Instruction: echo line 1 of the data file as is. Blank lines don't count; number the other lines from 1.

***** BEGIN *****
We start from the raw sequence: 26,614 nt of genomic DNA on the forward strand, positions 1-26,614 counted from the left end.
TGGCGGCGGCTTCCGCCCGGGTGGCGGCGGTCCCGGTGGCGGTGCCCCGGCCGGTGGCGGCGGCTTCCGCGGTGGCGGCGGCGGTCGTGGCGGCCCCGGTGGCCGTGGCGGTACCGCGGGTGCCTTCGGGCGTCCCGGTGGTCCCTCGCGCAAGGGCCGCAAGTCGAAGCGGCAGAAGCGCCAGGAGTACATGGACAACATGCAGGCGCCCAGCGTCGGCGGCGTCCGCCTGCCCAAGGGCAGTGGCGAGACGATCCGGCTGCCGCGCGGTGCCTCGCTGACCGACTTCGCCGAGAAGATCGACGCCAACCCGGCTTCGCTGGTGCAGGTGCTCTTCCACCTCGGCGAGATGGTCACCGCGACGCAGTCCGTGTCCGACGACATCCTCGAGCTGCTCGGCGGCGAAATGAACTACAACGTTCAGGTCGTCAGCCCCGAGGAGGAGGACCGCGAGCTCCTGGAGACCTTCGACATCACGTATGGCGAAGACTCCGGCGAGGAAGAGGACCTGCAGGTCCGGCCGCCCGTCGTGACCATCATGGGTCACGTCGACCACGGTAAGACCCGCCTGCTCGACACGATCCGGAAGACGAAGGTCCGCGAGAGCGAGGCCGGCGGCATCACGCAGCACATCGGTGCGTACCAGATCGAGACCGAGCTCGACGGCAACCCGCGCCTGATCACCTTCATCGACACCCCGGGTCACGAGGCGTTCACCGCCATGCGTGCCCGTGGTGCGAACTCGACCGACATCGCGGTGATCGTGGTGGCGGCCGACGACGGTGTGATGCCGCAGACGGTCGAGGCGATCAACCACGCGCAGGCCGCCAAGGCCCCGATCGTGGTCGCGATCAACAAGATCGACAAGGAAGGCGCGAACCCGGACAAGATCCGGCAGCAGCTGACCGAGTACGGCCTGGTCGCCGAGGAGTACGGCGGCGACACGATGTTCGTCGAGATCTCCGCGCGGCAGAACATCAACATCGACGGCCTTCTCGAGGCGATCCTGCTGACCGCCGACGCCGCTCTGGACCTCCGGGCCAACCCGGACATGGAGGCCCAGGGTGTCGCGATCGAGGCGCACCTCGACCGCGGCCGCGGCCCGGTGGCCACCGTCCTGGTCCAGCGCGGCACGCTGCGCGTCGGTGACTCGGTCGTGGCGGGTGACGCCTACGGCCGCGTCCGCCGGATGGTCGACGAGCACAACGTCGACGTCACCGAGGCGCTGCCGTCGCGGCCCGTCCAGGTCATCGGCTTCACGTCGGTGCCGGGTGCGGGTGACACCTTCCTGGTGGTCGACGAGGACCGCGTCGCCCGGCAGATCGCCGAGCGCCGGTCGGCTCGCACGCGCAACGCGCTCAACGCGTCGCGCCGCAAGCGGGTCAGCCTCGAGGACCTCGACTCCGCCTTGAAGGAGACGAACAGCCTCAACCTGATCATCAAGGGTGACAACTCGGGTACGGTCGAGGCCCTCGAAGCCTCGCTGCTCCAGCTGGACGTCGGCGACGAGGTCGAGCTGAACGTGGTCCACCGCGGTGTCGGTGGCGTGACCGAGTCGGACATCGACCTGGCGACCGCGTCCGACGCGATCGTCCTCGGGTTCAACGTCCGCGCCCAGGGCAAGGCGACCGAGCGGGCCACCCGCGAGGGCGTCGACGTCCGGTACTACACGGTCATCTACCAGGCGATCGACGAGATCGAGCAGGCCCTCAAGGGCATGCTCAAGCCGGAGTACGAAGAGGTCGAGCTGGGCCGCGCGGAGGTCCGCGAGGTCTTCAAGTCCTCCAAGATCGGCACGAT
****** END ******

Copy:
We start from the raw sequence: 26,614 nt of genomic DNA on the forward strand, positions 1-26,614 counted from the left end.